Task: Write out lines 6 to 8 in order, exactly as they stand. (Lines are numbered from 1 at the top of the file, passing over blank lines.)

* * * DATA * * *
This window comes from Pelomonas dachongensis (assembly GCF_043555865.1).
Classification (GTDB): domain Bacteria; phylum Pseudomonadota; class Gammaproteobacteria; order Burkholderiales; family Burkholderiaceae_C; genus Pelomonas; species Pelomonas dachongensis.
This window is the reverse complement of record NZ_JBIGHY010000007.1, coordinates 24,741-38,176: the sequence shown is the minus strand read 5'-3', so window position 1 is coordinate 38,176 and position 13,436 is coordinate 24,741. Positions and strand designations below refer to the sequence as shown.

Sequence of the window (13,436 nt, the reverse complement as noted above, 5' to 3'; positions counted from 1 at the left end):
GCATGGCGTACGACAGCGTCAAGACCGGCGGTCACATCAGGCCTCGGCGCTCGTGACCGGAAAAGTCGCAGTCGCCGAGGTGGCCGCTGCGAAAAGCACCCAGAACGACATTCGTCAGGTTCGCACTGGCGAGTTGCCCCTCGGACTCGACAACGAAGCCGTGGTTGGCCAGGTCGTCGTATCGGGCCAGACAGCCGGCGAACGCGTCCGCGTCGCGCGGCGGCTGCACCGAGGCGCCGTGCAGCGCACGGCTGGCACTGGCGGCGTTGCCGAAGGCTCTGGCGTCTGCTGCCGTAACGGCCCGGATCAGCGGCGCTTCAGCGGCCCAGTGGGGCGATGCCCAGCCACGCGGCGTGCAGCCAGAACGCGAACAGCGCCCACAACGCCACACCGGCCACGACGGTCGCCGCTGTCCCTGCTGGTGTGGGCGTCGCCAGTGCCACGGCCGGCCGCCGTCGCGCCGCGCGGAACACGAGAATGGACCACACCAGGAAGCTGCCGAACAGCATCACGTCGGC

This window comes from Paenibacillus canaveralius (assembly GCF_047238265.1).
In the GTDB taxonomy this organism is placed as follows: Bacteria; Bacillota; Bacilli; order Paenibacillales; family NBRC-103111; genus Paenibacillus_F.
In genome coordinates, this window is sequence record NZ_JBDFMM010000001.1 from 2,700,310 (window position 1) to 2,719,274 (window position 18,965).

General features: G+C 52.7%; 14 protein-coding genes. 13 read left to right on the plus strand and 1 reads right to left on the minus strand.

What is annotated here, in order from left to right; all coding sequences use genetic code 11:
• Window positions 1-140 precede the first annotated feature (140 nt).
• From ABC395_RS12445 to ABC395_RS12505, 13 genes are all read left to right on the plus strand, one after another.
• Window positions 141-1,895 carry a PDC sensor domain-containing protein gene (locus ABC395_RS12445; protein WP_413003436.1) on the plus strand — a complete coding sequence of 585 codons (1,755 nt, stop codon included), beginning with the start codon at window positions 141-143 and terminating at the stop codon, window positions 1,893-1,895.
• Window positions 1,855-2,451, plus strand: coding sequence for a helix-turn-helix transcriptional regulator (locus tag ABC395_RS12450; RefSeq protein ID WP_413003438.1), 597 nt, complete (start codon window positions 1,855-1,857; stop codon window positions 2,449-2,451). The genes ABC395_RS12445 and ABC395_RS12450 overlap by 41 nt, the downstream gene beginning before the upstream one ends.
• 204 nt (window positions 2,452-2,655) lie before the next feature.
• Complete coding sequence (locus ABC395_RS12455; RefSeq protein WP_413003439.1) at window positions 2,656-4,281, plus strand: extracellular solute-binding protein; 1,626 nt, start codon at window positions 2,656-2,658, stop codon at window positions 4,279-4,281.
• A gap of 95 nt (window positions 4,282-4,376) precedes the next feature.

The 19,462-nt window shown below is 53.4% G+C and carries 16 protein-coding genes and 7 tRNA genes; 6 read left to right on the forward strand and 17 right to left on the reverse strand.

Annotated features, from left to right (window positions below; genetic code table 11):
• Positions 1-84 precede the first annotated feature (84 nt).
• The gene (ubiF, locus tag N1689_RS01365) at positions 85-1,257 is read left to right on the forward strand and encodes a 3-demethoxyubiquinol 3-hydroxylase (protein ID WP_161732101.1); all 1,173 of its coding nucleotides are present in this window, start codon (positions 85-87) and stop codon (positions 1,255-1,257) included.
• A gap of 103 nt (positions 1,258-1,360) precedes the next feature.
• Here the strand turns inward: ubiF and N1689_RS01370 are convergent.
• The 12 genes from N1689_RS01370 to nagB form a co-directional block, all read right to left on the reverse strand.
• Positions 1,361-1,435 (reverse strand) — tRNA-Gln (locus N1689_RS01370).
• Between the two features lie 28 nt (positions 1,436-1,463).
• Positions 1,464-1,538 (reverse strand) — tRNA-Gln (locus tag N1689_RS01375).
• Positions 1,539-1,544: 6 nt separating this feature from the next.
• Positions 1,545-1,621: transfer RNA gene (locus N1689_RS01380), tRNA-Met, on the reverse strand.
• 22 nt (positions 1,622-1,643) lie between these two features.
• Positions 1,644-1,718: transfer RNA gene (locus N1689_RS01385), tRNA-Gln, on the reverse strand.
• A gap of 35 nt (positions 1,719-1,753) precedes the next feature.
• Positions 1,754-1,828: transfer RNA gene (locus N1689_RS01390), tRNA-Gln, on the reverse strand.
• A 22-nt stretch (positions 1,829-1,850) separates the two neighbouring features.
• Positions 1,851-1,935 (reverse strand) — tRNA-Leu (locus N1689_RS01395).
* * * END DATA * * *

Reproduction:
This window comes from Paenibacillus canaveralius (assembly GCF_047238265.1).
In the GTDB taxonomy this organism is placed as follows: Bacteria; Bacillota; Bacilli; order Paenibacillales; family NBRC-103111; genus Paenibacillus_F.
In genome coordinates, this window is sequence record NZ_JBDFMM010000001.1 from 2,700,310 (window position 1) to 2,719,274 (window position 18,965).